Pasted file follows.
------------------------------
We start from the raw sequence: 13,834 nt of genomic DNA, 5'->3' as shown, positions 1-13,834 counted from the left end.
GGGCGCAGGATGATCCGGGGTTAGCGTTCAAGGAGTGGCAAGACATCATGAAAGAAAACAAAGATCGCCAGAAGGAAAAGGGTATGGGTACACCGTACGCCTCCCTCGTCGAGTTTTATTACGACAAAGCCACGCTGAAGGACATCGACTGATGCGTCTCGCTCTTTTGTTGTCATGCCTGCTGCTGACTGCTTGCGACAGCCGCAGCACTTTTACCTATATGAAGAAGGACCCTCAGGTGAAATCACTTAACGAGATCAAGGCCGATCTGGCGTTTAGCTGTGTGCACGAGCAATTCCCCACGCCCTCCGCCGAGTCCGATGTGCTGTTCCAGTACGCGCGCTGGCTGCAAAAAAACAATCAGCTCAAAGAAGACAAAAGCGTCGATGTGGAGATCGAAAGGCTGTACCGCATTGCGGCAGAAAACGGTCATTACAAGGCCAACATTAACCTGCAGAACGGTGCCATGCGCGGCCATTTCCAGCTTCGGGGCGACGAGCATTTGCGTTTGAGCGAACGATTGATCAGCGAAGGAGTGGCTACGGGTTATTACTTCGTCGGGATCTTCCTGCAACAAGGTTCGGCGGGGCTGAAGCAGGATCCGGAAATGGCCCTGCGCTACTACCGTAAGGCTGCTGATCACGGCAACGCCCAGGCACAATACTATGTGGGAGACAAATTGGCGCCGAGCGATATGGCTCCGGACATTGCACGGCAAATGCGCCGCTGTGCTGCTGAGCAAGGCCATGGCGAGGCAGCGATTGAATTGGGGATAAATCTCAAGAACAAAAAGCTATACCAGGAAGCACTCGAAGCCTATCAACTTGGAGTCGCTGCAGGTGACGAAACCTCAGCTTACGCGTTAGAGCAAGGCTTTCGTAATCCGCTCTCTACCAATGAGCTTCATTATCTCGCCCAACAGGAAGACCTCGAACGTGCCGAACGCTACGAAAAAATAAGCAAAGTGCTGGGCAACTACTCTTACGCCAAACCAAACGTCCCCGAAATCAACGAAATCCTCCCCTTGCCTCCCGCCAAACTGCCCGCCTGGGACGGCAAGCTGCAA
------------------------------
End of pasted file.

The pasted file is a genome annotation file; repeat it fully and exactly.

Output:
We start from the raw sequence: 13,834 nt of genomic DNA, 5'->3' as shown, positions 1-13,834 counted from the left end.
GGGCGCAGGATGATCCGGGGTTAGCGTTCAAGGAGTGGCAAGACATCATGAAAGAAAACAAAGATCGCCAGAAGGAAAAGGGTATGGGTACACCGTACGCCTCCCTCGTCGAGTTTTATTACGACAAAGCCACGCTGAAGGACATCGACTGATGCGTCTCGCTCTTTTGTTGTCATGCCTGCTGCTGACTGCTTGCGACAGCCGCAGCACTTTTACCTATATGAAGAAGGACCCTCAGGTGAAATCACTTAACGAGATCAAGGCCGATCTGGCGTTTAGCTGTGTGCACGAGCAATTCCCCACGCCCTCCGCCGAGTCCGATGTGCTGTTCCAGTACGCGCGCTGGCTGCAAAAAAACAATCAGCTCAAAGAAGACAAAAGCGTCGATGTGGAGATCGAAAGGCTGTACCGCATTGCGGCAGAAAACGGTCATTACAAGGCCAACATTAACCTGCAGAACGGTGCCATGCGCGGCCATTTCCAGCTTCGGGGCGACGAGCATTTGCGTTTGAGCGAACGATTGATCAGCGAAGGAGTGGCTACGGGTTATTACTTCGTCGGGATCTTCCTGCAACAAGGTTCGGCGGGGCTGAAGCAGGATCCGGAAATGGCCCTGCGCTACTACCGTAAGGCTGCTGATCACGGCAACGCCCAGGCACAATACTATGTGGGAGACAAATTGGCGCCGAGCGATATGGCTCCGGACATTGCACGGCAAATGCGCCGCTGTGCTGCTGAGCAAGGCCATGGCGAGGCAGCGATTGAATTGGGGATAAATCTCAAGAACAAAAAGCTATACCAGGAAGCACTCGAAGCCTATCAACTTGGAGTCGCTGCAGGTGACGAAACCTCAGCTTACGCGTTAGAGCAAGGCTTTCGTAATCCGCTCTCTACCAATGAGCTTCATTATCTCGCCCAACAGGAAGACCTCGAACGTGCCGAACGCTACGAAAAAATAAGCAAAGTGCTGGGCAACTACTCTTACGCCAAACCAAACGTCCCCGAAATCAACGAAATCCTCCCCTTGCCTCCCGCCAAACTGCCCGCCTGGGACGGCAAGCTGCAA